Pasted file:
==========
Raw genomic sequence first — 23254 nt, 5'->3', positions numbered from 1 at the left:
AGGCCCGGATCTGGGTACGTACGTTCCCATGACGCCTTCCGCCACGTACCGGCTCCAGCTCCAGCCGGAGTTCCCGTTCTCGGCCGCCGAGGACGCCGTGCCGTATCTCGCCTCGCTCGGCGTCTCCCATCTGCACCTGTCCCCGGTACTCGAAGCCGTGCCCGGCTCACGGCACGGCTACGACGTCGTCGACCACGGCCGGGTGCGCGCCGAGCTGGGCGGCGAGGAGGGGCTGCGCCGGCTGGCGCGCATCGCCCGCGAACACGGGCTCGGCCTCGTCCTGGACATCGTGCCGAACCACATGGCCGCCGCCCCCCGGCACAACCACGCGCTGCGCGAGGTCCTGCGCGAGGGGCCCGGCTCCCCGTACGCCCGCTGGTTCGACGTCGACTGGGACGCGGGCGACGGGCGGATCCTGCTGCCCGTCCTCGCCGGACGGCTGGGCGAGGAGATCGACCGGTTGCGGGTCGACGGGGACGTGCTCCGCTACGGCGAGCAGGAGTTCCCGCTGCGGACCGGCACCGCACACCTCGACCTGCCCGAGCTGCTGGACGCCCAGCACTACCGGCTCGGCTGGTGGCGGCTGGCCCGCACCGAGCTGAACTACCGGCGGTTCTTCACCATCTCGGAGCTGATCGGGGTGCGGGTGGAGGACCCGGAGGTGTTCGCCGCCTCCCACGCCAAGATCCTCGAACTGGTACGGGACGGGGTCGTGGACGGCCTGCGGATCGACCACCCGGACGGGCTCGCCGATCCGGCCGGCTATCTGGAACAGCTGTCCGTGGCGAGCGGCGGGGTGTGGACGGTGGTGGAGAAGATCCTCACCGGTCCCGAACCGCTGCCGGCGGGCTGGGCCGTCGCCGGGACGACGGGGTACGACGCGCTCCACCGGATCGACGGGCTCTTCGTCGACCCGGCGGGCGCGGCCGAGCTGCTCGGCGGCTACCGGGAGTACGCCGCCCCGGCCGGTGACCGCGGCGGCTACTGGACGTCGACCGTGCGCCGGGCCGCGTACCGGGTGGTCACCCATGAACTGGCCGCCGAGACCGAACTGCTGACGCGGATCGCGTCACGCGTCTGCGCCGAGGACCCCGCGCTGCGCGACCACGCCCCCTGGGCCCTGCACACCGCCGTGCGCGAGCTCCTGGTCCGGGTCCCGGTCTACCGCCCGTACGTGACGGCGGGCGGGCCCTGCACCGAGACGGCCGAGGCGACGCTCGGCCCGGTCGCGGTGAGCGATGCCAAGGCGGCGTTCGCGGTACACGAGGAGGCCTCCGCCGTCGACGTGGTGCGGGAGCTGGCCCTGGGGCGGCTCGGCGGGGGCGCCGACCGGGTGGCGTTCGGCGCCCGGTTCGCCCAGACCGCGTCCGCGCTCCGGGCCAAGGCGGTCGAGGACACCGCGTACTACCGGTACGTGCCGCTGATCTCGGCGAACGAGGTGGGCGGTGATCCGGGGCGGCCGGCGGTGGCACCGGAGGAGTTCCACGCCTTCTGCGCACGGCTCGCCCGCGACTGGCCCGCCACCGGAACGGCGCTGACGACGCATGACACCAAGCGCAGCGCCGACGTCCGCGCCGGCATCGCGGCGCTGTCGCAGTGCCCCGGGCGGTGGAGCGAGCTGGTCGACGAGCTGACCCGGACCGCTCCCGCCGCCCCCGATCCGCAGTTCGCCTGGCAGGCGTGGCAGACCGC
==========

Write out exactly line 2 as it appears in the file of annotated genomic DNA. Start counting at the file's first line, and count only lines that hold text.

AGGCCCGGATCTGGGTACGTACGTTCCCATGACGCCTTCCGCCACGTACCGGCTCCAGCTCCAGCCGGAGTTCCCGTTCTCGGCCGCCGAGGACGCCGTGCCGTATCTCGCCTCGCTCGGCGTCTCCCATCTGCACCTGTCCCCGGTACTCGAAGCCGTGCCCGGCTCACGGCACGGCTACGACGTCGTCGACCACGGCCGGGTGCGCGCCGAGCTGGGCGGCGAGGAGGGGCTGCGCCGGCTGGCGCGCATCGCCCGCGAACACGGGCTCGGCCTCGTCCTGGACATCGTGCCGAACCACATGGCCGCCGCCCCCCGGCACAACCACGCGCTGCGCGAGGTCCTGCGCGAGGGGCCCGGCTCCCCGTACGCCCGCTGGTTCGACGTCGACTGGGACGCGGGCGACGGGCGGATCCTGCTGCCCGTCCTCGCCGGACGGCTGGGCGAGGAGATCGACCGGTTGCGGGTCGACGGGGACGTGCTCCGCTACGGCGAGCAGGAGTTCCCGCTGCGGACCGGCACCGCACACCTCGACCTGCCCGAGCTGCTGGACGCCCAGCACTACCGGCTCGGCTGGTGGCGGCTGGCCCGCACCGAGCTGAACTACCGGCGGTTCTTCACCATCTCGGAGCTGATCGGGGTGCGGGTGGAGGACCCGGAGGTGTTCGCCGCCTCCCACGCCAAGATCCTCGAACTGGTACGGGACGGGGTCGTGGACGGCCTGCGGATCGACCACCCGGACGGGCTCGCCGATCCGGCCGGCTATCTGGAACAGCTGTCCGTGGCGAGCGGCGGGGTGTGGACGGTGGTGGAGAAGATCCTCACCGGTCCCGAACCGCTGCCGGCGGGCTGGGCCGTCGCCGGGACGACGGGGTACGACGCGCTCCACCGGATCGACGGGCTCTTCGTCGACCCGGCGGGCGCGGCCGAGCTGCTCGGCGGCTACCGGGAGTACGCCGCCCCGGCCGGTGACCGCGGCGGCTACTGGACGTCGACCGTGCGCCGGGCCGCGTACCGGGTGGTCACCCATGAACTGGCCGCCGAGACCGAACTGCTGACGCGGATCGCGTCACGCGTCTGCGCCGAGGACCCCGCGCTGCGCGACCACGCCCCCTGGGCCCTGCACACCGCCGTGCGCGAGCTCCTGGTCCGGGTCCCGGTCTACCGCCCGTACGTGACGGCGGGCGGGCCCTGCACCGAGACGGCCGAGGCGACGCTCGGCCCGGTCGCGGTGAGCGATGCCAAGGCGGCGTTCGCGGTACACGAGGAGGCCTCCGCCGTCGACGTGGTGCGGGAGCTGGCCCTGGGGCGGCTCGGCGGGGGCGCCGACCGGGTGGCGTTCGGCGCCCGGTTCGCCCAGACCGCGTCCGCGCTCCGGGCCAAGGCGGTCGAGGACACCGCGTACTACCGGTACGTGCCGCTGATCTCGGCGAACGAGGTGGGCGGTGATCCGGGGCGGCCGGCGGTGGCACCGGAGGAGTTCCACGCCTTCTGCGCACGGCTCGCCCGCGACTGGCCCGCCACCGGAACGGCGCTGACGACGCATGACACCAAGCGCAGCGCCGACGTCCGCGCCGGCATCGCGGCGCTGTCGCAGTGCCCCGGGCGGTGGAGCGAGCTGGTCGACGAGCTGACCCGGACCGCTCCCGCCGCCCCCGATCCGCAGTTCGCCTGGCAGGCGTGGCAGACCGC